Final Score: Italy 14, Canada 4 (8 innings)
World Baseball Conflict of the Game: The Canadian capture of Rome during the Italian campaign of World War II
To say that “Canadians are known for their martial prowess” is a little like saying “Italians are known for never accepting bribes.” But Canada has done a little fighting in its day. In World War II, for instance, Canadian troops were at the forefront of the Allied assault on the Italian peninsula. It was overall a successful campaign, one that Canadians actually seem to be pretty proud of, in that adorably Canadian way.
Canadians led the attack on Rome, and they suffered disproportionate casualties compared to British and American forces. Now that might have been because German resistance was stronger on the Canadian front, or it might have been because Canadians just sucked at fighting. For the purposes of this metaphor, I’ll assume the latter.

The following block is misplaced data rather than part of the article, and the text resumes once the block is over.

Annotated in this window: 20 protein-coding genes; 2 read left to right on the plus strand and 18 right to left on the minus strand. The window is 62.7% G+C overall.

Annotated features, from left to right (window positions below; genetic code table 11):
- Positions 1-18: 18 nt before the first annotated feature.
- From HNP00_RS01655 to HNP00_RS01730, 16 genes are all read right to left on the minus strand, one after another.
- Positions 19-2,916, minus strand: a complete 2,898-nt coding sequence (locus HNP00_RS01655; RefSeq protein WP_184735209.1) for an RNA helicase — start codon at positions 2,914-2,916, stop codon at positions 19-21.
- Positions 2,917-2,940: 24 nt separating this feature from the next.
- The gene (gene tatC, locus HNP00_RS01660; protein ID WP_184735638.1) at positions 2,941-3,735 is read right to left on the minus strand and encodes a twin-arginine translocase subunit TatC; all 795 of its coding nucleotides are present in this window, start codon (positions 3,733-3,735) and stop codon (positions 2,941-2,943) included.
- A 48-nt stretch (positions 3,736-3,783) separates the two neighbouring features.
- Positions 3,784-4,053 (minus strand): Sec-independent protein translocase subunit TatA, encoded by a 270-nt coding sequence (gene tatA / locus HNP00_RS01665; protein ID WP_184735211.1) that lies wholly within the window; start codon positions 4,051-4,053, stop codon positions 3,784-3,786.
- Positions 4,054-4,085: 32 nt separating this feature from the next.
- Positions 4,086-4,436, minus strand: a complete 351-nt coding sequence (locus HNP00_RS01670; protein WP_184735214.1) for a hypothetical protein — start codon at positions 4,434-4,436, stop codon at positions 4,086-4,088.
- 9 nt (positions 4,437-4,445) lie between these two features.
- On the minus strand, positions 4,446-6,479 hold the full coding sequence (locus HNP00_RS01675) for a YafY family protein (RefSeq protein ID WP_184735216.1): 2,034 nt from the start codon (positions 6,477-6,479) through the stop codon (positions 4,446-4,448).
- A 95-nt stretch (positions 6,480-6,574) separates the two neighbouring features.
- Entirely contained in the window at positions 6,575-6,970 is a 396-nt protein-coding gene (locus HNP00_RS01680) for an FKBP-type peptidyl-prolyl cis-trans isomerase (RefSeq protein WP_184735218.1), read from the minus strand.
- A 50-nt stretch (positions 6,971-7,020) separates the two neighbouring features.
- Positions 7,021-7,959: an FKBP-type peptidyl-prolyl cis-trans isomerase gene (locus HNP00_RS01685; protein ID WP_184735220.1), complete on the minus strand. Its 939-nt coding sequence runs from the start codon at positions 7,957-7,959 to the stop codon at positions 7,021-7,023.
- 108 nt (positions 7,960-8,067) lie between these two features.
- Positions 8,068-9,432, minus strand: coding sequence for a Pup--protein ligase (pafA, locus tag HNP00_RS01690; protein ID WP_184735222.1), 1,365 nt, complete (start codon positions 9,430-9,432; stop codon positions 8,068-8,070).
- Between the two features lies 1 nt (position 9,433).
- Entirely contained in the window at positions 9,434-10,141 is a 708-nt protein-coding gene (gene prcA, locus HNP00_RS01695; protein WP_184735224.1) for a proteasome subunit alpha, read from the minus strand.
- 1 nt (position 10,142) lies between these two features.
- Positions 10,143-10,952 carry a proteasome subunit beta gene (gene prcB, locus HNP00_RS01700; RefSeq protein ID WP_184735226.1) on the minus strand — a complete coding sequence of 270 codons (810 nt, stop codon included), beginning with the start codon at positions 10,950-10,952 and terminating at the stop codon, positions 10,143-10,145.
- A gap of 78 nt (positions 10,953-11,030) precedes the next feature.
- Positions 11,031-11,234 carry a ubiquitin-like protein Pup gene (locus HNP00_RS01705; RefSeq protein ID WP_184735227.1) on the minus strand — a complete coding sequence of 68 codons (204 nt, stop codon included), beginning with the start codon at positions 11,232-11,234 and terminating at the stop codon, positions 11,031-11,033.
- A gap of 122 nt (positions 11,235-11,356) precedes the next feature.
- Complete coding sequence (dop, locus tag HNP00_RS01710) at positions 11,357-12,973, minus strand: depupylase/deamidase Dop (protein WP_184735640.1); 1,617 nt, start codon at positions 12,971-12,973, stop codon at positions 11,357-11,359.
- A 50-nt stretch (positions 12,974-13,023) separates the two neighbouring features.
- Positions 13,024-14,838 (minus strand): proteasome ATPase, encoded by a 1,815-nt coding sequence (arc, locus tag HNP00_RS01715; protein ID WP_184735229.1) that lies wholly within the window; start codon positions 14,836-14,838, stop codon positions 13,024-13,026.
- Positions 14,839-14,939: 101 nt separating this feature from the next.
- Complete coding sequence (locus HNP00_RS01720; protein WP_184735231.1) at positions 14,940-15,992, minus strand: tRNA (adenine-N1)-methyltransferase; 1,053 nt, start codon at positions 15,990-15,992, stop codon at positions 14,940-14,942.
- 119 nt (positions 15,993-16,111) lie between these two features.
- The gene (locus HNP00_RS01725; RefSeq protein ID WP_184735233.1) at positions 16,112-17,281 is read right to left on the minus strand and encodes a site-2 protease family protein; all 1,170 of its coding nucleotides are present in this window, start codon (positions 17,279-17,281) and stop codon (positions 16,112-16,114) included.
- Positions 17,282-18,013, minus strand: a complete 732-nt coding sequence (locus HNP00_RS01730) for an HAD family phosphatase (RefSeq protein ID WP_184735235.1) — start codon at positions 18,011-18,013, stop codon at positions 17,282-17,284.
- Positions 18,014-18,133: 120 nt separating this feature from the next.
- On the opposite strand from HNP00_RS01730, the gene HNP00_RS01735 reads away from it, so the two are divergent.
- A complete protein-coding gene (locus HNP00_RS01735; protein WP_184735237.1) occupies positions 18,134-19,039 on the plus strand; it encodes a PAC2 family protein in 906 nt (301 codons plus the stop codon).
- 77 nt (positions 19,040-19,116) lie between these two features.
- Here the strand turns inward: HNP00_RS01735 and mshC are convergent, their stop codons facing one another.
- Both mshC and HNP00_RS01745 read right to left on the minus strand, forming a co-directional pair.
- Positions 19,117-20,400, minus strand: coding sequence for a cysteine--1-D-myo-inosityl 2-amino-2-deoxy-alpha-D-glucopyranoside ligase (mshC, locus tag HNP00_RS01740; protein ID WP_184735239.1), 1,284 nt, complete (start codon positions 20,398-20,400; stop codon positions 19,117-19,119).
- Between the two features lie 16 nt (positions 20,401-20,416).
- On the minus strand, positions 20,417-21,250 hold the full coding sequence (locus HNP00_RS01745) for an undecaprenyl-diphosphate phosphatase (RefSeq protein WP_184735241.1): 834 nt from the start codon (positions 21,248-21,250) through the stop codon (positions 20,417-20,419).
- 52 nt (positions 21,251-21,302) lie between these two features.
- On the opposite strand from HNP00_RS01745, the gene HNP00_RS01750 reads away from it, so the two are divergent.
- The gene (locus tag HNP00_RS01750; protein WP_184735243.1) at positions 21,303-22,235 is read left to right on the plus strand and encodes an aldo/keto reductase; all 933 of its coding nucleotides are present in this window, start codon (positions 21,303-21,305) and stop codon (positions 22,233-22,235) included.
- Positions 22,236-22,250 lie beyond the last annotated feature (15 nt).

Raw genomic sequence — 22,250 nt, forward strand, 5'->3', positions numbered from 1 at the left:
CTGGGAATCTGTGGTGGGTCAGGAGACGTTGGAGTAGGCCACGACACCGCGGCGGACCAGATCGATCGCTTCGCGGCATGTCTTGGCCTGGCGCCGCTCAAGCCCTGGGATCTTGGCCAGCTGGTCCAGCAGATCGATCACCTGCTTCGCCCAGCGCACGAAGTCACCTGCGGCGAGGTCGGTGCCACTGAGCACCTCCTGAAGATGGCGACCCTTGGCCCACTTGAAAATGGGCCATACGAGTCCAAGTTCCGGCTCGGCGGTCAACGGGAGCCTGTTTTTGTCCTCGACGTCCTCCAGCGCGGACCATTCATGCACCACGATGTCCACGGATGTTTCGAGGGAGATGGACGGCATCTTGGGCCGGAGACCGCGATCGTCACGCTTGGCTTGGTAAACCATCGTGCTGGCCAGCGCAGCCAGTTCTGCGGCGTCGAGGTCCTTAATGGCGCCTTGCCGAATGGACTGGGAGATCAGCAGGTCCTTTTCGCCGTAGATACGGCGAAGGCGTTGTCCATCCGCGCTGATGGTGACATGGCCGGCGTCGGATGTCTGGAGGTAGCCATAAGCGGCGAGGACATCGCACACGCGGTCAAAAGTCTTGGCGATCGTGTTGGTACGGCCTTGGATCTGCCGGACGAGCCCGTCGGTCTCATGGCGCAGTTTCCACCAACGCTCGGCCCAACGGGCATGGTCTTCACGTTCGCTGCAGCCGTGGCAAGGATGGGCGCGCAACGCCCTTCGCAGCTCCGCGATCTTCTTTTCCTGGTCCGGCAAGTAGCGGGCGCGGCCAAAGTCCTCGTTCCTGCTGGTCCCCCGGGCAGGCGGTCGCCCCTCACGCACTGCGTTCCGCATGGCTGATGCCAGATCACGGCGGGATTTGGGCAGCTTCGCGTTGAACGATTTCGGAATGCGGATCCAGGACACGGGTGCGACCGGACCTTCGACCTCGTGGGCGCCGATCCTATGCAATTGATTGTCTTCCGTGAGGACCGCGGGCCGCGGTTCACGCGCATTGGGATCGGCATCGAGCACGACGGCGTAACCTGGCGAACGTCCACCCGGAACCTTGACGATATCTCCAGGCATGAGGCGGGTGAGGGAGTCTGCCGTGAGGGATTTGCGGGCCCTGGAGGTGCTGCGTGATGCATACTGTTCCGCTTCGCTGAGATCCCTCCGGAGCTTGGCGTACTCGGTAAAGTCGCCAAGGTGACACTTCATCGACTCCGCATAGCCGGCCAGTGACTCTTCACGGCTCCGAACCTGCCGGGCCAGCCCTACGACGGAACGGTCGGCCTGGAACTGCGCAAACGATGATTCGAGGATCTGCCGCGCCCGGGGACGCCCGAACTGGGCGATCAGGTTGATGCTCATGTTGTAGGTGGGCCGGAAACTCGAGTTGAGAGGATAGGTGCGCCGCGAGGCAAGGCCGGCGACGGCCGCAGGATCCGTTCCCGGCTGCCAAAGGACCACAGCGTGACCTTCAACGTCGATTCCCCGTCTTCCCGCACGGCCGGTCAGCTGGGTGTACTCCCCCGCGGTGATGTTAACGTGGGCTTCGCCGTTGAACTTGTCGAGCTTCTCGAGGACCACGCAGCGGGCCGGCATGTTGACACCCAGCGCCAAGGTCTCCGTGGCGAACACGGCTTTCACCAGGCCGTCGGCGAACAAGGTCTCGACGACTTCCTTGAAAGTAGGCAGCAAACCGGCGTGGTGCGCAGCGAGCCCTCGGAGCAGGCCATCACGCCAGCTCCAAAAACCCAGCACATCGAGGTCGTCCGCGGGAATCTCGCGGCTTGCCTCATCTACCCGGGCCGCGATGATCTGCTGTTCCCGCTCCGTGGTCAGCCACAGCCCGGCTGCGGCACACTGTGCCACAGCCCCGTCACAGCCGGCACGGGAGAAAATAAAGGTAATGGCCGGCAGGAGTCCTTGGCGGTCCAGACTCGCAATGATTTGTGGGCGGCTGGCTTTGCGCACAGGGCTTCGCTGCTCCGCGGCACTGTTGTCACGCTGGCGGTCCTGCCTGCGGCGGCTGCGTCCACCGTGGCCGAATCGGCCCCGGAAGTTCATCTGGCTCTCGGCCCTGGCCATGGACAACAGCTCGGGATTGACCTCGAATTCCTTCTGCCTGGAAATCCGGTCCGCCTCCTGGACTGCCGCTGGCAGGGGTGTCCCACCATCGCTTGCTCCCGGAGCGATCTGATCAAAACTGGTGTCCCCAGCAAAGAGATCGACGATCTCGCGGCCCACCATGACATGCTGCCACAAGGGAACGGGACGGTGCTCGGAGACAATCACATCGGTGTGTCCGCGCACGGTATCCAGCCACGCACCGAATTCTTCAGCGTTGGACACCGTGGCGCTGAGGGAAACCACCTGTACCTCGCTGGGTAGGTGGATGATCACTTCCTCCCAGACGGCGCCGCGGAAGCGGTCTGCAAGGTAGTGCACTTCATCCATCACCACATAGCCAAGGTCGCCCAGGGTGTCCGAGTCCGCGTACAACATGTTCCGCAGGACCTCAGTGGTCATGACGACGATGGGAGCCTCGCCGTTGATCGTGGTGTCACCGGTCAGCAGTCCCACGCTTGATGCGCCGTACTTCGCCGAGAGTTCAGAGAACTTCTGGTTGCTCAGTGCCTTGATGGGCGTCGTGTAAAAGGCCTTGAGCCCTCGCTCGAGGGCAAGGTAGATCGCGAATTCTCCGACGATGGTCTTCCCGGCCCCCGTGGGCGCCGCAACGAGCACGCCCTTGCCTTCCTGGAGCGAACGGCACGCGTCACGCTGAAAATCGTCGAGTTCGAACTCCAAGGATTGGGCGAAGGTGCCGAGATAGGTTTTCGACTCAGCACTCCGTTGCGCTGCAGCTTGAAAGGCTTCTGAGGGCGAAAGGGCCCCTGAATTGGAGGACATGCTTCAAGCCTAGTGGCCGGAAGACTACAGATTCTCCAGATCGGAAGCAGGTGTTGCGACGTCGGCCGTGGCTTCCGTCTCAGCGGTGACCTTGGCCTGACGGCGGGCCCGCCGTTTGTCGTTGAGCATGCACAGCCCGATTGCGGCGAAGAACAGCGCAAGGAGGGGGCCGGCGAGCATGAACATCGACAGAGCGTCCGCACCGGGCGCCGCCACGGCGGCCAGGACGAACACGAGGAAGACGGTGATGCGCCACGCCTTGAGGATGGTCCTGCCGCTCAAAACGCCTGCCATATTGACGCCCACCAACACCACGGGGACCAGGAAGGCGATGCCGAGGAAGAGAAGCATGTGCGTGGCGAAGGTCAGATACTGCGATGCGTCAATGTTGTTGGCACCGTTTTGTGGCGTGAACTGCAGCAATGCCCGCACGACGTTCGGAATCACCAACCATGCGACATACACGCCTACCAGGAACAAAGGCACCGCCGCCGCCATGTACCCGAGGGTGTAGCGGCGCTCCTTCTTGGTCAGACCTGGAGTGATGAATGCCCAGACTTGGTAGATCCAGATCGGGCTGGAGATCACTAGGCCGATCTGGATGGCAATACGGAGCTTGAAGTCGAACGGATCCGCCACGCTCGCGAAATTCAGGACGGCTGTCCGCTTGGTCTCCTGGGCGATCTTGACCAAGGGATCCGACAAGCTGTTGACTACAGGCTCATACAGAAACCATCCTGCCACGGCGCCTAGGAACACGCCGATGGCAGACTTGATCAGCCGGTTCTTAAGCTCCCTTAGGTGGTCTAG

Canada also failed at actually taking Rome. They were supposed to arrive first in the city like conquering heroes, but U.S. general Mark Clark decided to do it instead just to be obnoxious. No glory for Canada, then or ever.
Which brings us to the Canada-Italy WBC game, in which Canada won the opposite of glory: utter shame. They sucked at baseball like they sucked at war. Worse, actually.
Of course, in WWII it was the Italians who got “mercied”–the Italian government had signed an armistice with the Allies long before the Canadians got to Rome, leaving their country to be defended by Nazis.
The moral of the story is that both sides of this game should generally be very embarrassed.